Over the past two-and-a-half years, the government has been monitoring the roll-out of the Act to make sure it is working for societies and their members. Based on the feedback received from societies, the legal community and the public, the Ministry has developed proposed amendments to the Act to address some of the issues that have come to light. The Ministry would like to provide societies, their members, the legal community and the public with an opportunity to review and to comment specifically on the amendments listed in the Appendix (PDF). The deadline for feedback is August 23, 2019. Please direct your comments in electronic format to: Societies.Consultation@gov.bc.ca.
Wisely, a philanthropic fundraising enablement platform that leverages AI to help nonprofits simplify and pursue donations more efficiently, today announced it has raised $1.5 million CAD ($1.15M USD) in seed funding to expand its operations in North America. The round was led by Ripple Ventures with participation from Verstra Ventures and the Maple Leaf Angels. The seed round brings Wisely’s funding to-date to $2.1 million Canadian.
Founded by engineers, fundraisers and nonprofit software executives in response to organizational inefficiencies and archaic tools used in the sector, Wisely’s fundraising platform adapts to and integrates with existing donor data, and creates customized plans for the organization to optimize workflow and funds raised. The philanthropic sector sees an estimated $440 billion raised each year across the USA and Canada.
Wisely works with nonprofit organizations, educational institutions, foundations, and charities across North America including UNHCR, St. Joseph’s Health Centre Foundation, Kids Help Phone, and Oakville Hospital Foundation.
CCVO is again offering an exclusive opportunity for nonprofits in Calgary to receive management consulting advice through a partnership with the University of Calgary’s Haskayne School of Business MBA program. Apply today with your managerial, financial, accounting, marketing, or operational issue to be considered. If selected, a dedicated student group will work with your nonprofit as consultants to develop solutions to your specific issue. The project will be completed over 12 weeks this fall (September to November). Selected organizations will be paired with small groups of MBA students who, under the guidance of the course instructor, will refine the project parameters and deliverables. The deadline for applications is August 7, 2019.
A worldwide search has begun to find volunteer Global Youth Ambassadors, young adults who are passionate about making a positive difference for children and youth around the world, and Canada is among the first countries to be offered this exciting opportunity. Christian Children's Fund of Canada (CCFC) is accepting applications, and along with a chance to travel, ambassadors will have opportunities for unique learning and leadership experiences. They will even see their innovative ideas put into action. This program will give youth a way to make a tangible, positive impact on the world.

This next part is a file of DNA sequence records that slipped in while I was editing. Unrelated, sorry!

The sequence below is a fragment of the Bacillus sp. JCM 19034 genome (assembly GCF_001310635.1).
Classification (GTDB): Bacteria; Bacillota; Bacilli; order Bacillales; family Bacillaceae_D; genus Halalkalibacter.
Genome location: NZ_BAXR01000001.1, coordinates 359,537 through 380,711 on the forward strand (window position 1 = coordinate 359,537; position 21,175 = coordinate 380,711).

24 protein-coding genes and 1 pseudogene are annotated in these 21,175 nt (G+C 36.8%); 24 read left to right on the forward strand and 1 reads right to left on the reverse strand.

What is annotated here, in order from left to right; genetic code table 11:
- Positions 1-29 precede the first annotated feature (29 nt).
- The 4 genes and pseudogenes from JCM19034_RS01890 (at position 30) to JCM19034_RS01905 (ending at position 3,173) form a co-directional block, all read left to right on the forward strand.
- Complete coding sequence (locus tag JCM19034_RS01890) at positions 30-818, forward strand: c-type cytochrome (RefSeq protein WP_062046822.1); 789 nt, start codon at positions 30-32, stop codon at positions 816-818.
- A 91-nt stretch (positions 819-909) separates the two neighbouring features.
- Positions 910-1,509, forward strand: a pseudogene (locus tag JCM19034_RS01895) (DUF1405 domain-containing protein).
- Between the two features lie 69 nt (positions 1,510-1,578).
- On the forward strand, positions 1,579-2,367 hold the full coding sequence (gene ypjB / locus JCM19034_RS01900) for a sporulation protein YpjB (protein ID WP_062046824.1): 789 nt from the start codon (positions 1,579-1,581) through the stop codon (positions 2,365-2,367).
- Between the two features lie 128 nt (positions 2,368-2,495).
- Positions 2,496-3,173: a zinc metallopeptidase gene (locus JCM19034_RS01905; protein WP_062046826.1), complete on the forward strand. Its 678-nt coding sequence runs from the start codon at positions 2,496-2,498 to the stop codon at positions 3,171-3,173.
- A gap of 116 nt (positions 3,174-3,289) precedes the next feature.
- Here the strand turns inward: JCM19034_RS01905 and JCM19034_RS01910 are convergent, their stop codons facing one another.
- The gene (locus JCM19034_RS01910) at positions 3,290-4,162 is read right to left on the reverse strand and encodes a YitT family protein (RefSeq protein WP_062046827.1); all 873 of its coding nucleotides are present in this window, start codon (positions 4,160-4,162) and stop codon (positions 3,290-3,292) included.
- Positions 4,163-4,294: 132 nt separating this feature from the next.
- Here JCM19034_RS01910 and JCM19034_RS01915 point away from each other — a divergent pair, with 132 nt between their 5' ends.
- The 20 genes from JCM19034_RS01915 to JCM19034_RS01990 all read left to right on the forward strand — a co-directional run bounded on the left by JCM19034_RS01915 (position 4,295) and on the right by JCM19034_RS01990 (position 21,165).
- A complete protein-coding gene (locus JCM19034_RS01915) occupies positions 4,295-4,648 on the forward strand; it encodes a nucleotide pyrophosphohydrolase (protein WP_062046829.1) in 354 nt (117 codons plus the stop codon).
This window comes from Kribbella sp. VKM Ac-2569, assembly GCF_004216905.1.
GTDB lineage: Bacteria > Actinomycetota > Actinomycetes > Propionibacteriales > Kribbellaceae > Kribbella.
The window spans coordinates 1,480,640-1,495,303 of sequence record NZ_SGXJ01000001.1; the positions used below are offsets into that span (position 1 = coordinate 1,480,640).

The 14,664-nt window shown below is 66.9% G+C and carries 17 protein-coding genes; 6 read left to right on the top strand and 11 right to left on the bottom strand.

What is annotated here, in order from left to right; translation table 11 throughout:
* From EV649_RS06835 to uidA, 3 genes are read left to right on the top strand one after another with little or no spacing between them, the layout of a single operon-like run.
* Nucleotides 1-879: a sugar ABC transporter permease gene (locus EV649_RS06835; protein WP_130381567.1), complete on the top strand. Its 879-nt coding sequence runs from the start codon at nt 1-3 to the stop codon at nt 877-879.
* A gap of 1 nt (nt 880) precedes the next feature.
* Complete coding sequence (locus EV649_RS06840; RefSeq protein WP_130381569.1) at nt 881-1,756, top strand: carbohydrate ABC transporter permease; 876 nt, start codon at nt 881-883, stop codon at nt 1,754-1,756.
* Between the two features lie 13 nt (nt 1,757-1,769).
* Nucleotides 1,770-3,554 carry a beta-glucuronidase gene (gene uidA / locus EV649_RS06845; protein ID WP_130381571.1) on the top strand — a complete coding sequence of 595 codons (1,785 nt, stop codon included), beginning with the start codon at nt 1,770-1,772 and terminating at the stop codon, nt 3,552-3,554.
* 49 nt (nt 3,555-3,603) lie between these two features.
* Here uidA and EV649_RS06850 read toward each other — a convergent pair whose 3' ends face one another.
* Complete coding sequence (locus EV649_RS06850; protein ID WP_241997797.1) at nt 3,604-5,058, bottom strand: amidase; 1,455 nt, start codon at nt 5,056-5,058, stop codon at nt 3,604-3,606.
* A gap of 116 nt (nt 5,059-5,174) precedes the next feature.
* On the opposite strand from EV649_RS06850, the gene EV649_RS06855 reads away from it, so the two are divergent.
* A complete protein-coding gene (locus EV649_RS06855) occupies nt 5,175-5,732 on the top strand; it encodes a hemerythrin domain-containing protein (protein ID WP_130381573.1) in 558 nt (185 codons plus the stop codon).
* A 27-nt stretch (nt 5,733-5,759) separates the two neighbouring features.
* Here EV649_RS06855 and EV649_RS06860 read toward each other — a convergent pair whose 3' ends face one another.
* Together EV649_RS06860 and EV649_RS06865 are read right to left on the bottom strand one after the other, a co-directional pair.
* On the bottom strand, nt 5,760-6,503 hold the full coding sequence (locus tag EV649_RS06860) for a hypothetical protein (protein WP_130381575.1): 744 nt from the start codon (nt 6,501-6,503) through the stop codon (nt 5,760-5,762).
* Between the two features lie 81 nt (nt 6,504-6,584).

Currently, CCFC is searching for six to eight ambassadors, aged 16 to 25 from Canada, to join a global group of people who have a heart for helping children and young people around the world. Other criteria include having a passion for global issues and local solutions, and past experience participating in leadership activities. And CCFC welcomes applicants of all faith backgrounds. To learn more, visit ccfcanada.ca/youth-ambassador-program. For an application, please email email@example.com.
Nominations are now open for the Barbara Laronde Award for emerging Indigenous artists from Northern Ontario who are Women (Trans, Cis, Two-Spirit, Non-Binary, Genderqueer). Please note that you can nominate yourself or someone else. Eligibility requirements include:
- Must be 18 years of age or older.
- To be considered for an award the artist must be an Indigenous person living in Northern Ontario (Métis, Inuit, Status and Non-Status First Nations peoples).
- This award is for Indigenous artists who are Women which includes Trans and Two-Spirit Women as well as Cis Women. This award is also open to Two-Spirit artists who may identify as Non-Binary and Genderqueer who prefer the use of they/them pronouns.
- Must be at the emerging stages of artistic career.
The nomination deadline is August 30, 2019. Click here for further eligibility and nomination details.
With 33 years experience in the nonprofit sector, Maryann Kerr will tell you she has seen a lot. Her stories, some personal and some shared through her recent research, paint a picture of a sector that needs to pay attention to organizational health and culture.
Kerr’s research gathered data through individual interviews, focus groups and surveys. She interviewed a range of social profit executives from organizations of varying sizes and reached a diverse group of individuals. Combined, the interviewees represented: 164 years of service to the sector, $463 M in annual revenue and $3.59 B in endowed funds. Focus group participants represented close to 100 years of experience and included individuals with experience as both fundraisers and grantors. The survey sample was small – only 58 responses, 51 of whom worked in the sector. 75% of these respondents had over 10 years’ experience in the sector. 43% had over twenty years’ experience.
The research findings likely won’t surprise you and thankfully Kerr offers sound advice in the resulting report on what to do to fix the problems faced by so many who work in the sector.